According to still another aspect of the present invention, a micro combined heat and power system is disclosed. The micro combined heat and power system comprises an electricity generating loop and a connection to an external heating loop. The electricity generating loop includes a burner for raising the temperature of the organic working fluid such that the organic working fluid becomes superheated, a scroll expander to receive the superheated vapor such that the working fluid remains in a superheated state after passing therethrough, a generator operatively coupled to the scroll expander to produce electricity, a condenser disposed in fluid communication with the scroll expander and a pump to circulate the organic working fluid. The connection is disposed in the condenser, and is configured to place the external heating loop in thermal communication with the condenser. This external heating loop can be either a DHW loop, an SH loop, or both. As with the previous aspects of the invention, similar controller, combustion chamber and related features may be incorporated.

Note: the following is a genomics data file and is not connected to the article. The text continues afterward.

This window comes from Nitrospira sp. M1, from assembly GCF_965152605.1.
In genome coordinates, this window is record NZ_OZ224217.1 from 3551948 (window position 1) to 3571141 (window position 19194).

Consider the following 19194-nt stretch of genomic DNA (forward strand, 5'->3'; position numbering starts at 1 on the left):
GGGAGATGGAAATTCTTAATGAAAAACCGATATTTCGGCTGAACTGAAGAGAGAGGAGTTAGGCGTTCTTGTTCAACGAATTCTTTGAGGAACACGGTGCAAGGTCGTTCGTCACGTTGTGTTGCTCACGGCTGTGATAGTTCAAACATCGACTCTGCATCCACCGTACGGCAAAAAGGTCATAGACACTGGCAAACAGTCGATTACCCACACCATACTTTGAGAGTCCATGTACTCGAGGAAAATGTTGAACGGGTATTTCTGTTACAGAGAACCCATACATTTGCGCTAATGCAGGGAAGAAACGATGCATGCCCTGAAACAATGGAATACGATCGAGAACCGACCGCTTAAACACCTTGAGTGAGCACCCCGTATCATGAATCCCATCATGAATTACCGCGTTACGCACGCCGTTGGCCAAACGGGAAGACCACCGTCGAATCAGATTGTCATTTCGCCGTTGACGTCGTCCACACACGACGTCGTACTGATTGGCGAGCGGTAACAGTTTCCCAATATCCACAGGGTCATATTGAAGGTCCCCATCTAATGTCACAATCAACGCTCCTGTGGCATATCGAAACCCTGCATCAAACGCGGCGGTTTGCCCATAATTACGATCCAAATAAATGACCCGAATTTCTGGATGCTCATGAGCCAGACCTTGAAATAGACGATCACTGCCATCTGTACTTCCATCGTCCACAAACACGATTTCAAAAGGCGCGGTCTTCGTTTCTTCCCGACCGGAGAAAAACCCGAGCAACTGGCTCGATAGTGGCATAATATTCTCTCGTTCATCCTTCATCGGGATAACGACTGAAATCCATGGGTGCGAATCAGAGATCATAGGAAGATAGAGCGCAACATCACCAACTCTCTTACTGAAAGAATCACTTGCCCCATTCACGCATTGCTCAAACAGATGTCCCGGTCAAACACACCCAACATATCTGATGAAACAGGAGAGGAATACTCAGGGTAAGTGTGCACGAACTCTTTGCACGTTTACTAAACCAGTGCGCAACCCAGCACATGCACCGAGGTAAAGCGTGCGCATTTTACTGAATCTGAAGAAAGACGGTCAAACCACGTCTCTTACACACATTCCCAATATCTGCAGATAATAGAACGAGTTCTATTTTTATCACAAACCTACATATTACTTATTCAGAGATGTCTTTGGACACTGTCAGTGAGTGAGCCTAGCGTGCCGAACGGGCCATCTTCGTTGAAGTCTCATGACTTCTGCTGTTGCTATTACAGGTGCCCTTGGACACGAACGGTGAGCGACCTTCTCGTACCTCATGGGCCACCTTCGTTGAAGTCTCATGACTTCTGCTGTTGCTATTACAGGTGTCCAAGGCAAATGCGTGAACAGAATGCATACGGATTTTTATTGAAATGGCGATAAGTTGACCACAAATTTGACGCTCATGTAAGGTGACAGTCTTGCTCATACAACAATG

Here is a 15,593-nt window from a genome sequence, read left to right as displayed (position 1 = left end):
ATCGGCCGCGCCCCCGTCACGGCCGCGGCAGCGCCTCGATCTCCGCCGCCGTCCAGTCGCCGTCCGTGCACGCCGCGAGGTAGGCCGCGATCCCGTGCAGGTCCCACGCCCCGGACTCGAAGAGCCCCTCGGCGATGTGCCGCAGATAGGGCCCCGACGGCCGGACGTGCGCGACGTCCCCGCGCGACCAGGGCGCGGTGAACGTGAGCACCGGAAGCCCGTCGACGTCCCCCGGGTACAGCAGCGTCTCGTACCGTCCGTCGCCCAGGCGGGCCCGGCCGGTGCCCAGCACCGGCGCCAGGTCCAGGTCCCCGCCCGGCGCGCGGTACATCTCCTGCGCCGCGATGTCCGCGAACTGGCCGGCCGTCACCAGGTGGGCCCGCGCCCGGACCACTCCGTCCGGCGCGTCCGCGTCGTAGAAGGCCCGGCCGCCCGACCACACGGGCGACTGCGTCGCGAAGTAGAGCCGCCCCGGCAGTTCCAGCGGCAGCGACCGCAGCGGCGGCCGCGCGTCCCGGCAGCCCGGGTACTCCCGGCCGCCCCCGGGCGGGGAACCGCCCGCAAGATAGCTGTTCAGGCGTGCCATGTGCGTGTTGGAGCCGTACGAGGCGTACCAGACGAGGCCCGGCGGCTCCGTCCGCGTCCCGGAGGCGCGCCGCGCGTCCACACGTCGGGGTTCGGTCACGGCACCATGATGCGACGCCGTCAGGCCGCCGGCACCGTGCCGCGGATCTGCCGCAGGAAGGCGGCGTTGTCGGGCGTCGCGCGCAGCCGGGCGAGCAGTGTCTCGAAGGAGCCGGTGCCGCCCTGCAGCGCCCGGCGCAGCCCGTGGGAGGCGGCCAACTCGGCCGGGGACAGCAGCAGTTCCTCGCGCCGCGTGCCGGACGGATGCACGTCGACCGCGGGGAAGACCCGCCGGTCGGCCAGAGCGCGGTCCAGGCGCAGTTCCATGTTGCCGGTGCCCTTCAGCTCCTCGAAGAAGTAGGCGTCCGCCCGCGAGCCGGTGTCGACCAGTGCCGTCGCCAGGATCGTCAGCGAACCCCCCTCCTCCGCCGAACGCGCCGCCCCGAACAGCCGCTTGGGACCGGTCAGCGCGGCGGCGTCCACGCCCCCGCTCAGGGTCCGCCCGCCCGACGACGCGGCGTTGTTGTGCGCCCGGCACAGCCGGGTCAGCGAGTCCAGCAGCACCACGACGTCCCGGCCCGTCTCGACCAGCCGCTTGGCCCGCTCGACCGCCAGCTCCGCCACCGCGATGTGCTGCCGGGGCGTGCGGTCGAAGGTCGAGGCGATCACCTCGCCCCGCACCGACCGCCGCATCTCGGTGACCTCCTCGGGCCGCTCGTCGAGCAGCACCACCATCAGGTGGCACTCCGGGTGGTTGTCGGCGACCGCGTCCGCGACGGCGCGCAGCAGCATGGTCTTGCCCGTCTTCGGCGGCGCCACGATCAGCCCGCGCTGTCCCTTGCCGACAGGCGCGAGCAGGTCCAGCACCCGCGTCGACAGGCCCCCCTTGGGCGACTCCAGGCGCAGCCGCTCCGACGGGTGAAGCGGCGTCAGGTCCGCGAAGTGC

According to an additional aspect of the present invention, a system for the production of domestic hot water, space heat and electricity from a Rankine-based cycle with an organic working fluid is disclosed. The system includes a substantially closed circuit fluid path configured to transport the organic working fluid therethrough, a burner configured to provide sufficient heat to superheat the organic working fluid, and a controller to regulate the operation of the system. The substantially closed circuit fluid path is at least partially defined by a coiled conduit configured to act as a heat transfer element for the organic working fluid, and includes as components a scroll expander, a generator, a condenser and a pump. The term “tube” can be used interchangeably with “conduit”, as both describe a closed hollow vessel used for the transport of fluids. The burner is in thermal communication with the substantially closed circuit fluid path's coiled tube. The scroll expander is configured to accept the superheated organic working fluid. The condenser is configured to extract at least a portion of the heat remaining in the organic working fluid after the organic working fluid passes through the scroll expander. The pump pressurizes and circulates the organic working fluid.